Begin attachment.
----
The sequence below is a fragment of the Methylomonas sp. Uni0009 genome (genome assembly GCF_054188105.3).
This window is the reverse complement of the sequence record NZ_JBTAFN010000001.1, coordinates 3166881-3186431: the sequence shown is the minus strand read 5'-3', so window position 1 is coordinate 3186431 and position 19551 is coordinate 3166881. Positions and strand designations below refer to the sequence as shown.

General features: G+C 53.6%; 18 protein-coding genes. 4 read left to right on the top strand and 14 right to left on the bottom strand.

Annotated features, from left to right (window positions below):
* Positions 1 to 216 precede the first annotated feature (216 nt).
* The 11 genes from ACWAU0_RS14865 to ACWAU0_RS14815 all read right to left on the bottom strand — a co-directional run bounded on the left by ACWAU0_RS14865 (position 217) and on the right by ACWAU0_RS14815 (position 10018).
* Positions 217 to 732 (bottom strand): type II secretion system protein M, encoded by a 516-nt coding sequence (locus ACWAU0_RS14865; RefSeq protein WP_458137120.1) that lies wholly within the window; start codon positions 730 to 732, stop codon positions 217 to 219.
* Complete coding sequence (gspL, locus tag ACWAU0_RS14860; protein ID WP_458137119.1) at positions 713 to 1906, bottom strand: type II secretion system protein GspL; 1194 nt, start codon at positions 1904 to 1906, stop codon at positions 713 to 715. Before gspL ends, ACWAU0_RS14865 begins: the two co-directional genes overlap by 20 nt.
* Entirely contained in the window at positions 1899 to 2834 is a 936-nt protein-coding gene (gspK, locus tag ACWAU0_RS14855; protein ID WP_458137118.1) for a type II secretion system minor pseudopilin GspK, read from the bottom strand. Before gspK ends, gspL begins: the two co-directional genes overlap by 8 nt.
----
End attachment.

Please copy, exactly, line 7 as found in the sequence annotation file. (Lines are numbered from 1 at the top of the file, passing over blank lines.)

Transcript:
* Positions 217 to 732 (bottom strand): type II secretion system protein M, encoded by a 516-nt coding sequence (locus ACWAU0_RS14865; RefSeq protein WP_458137120.1) that lies wholly within the window; start codon positions 730 to 732, stop codon positions 217 to 219.